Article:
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View Full Version : Drop ski to avoid hamstring re-injury?


Turnandburn
01-08-2012, 05:01 PM
Last August I pulled my hamstring muscle, took 3 weeks off and then started skiing again but I used a drop ski to get up. I stopped skiing in October (I live in Iowa and we are supposed to have winter but I'm wondering about that this year) and will resume skiing in April/May. I'm concerned that my hamstring is never going to be 100% cured (I'm age 53) so I'm thinking about making a better drop ski that will be easy to see and retrieve. Anyone done this? I ski on the Mississippi River so the swift current means the ski will not be in the same location as it was at the time of the drop. I ski in the early morning (even with the current is usually SAG condition) so we're usually the only boat on the water at 6 am. Concluding, what variations of the drop ski are being used or am I the only slalom skiing whimp on the water thinking about doing this? Once I'm up and skiing aggressively on my Coefficient X I don't have any hamstring pain or issues after dropping the drop ski. It's the pullout that is creating the stress and risk of re-injury. Using a drop ski avoids the risk but it's such a pain to find it and retrieve the ski.

h2oskiluvr
01-08-2012, 06:33 PM
Have you thought of using a shaped ski or any of the larger skis instead of a drop ski? I switched to the Senate C from the RS-1 and it is much easier to get up on (less stress) and there isn't much of a performance drop off. There are a lot of good ones out there.

I also have a Connelly Big Easy that I bought just for fun. That thing is a monster, so easy to get up on. It is a fun ski but performance isn't a word I associate with it at all.

Good luck to you. I hope you bounce back from your injury.

JohnE
01-08-2012, 06:55 PM
If you are dropping a ski then you are using a rear toe plate? Prior to the injury did you get up with both set in or 'dragging' a leg?

Turnandburn
01-08-2012, 08:14 PM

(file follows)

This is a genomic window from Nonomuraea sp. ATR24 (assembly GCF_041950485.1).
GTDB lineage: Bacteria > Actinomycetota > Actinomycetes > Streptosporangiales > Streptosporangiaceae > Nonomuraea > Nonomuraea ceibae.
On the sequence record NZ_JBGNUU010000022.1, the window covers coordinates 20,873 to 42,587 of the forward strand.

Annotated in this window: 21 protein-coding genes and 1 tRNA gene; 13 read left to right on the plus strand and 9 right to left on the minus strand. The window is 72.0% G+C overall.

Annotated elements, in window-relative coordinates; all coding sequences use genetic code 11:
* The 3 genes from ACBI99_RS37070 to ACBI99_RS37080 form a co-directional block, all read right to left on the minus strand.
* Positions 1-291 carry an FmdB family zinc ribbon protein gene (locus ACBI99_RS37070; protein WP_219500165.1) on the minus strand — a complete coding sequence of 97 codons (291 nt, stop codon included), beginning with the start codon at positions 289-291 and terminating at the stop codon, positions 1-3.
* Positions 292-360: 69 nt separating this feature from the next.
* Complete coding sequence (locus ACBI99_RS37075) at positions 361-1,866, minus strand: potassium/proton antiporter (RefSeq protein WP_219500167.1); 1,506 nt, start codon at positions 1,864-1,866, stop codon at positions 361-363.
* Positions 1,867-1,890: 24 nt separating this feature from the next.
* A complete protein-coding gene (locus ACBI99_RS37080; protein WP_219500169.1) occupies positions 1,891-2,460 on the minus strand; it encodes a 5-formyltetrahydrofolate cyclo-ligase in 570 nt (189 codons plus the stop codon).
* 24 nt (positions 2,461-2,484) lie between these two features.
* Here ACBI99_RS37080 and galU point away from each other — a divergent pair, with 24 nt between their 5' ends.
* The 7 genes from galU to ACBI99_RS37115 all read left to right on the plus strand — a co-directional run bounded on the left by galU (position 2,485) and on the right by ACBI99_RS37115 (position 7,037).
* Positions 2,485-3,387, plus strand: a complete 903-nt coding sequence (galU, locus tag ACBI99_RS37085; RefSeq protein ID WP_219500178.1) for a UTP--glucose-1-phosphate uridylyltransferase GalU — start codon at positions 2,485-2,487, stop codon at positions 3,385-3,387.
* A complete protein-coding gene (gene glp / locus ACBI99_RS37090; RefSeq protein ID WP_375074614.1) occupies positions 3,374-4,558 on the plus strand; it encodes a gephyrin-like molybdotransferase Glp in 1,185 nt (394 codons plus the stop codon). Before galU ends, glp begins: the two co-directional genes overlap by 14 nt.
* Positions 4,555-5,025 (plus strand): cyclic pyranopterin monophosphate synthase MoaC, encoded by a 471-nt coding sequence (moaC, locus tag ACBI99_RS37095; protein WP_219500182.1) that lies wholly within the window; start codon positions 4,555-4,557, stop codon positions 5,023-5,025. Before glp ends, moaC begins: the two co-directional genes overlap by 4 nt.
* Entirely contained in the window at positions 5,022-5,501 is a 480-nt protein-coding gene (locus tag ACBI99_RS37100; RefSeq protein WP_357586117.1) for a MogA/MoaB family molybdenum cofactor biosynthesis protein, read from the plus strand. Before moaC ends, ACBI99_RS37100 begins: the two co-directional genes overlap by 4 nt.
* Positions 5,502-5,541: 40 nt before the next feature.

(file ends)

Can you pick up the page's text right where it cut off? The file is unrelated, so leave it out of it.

I currently have a rear toe plate on my Coefficient X and have always dragged my leg since I learned to ski on a 13' Boston Whaler over 40 years ago. The Whaler did not have enough power to get up with my back foot in a rear boot or inserted into the RTP. I now have a PS 197. Times have changed! I love my current ski and don't want to get a tamer ski that might be easier to get up on one ski. I pulled my hamstring when an inexperienced driver slammed the throttle and the rest of the story is obvious and history.

JohnE
01-08-2012, 08:20 PM
I currently have a rear toe plate on my Coefficient X and have always dragged my leg since I learned to ski on a 13' Boston Whaler over 40 years ago. The Whaler did not have enough power to get up with my back foot in a rear boot or inserted into the RTP. I now have a PS 197. Times have changed! I love my current ski and don't want to get a tamer ski that might be easier to get up on one ski. I pulled my hamstring when an inexperienced driver slammed the throttle and the rest of the story is obvious and history.

I dont get how exactly you hurt the hammy. Which foot forward and which hammy pulled. I also learned by dragging on an underpowered outboard. Getting up by dragging wasa always so easy compared to both feet in

mikeg205
01-08-2012, 09:14 PM
Strengthening your core will help take the stress of your hamstring. I use a rear boot on a HO Comp Free Ride to keep the ski position on deep water start. Also, I have my driver do what I call a "slow and go". A little throttle to make sure the I have the under control and stable then the good smooth pull out. Always use the same method even when I tried out an HO Coefficient...

my .02 anyway....

JohnE
01-08-2012, 09:29 PM
All the mechanics are so different between starting rear foot in vs dragging

JohnE
01-08-2012, 09:30 PM
As far as op, hamstring will heal

mikeg205
01-08-2012, 09:34 PM
All the mechanics are so different between starting rear foot in vs dragging

+1 on that..... but the body's core control body position when the force of the ski pushes up against the body and rope wants to pull you over the ski.

anyway...tough sport..easy to get injured if you're not in good shape.

JohnnyB
01-09-2012, 07:47 AM
Go to the barefoot section of lake elmo sports website and get a barefoot drop blank and binding. Paint the ski a day glow color, weight the tail of it so that it sticks out of the water vertically when you drop it

Sent from my PB99400 using Tapatalk

bturner2
01-09-2012, 08:55 AM
I'm 55 and pulled my hamstring 3 years ago on a deep water start with both feet locked into my Connelly Concept with fastback bindings. Took close to 20 minutes to get out of the bindings after the injury and was seriously considering cutting the front one off.

I spent the entire winter doing weight training on both my quads and hamstring on a bench with a leg press. Also did a ton of stretching exercises and still do. I still ski the same set up and since my injury I have skied every year but never again will I do so without stretching for at least 10 minutes before (and after) my run and now even if I'm slightly out of alignment during my start I'll drop the rope and try again. Don't know that my hamstring will ever be the same. It seems to want to knot up pretty easy but that could be just me getting old. For me, I have to work out all winter and stretch or I can just assume I'll be getting injured. It's a bite getting old especially when you ski with a group that's mostly 15 - 20 years younger than you.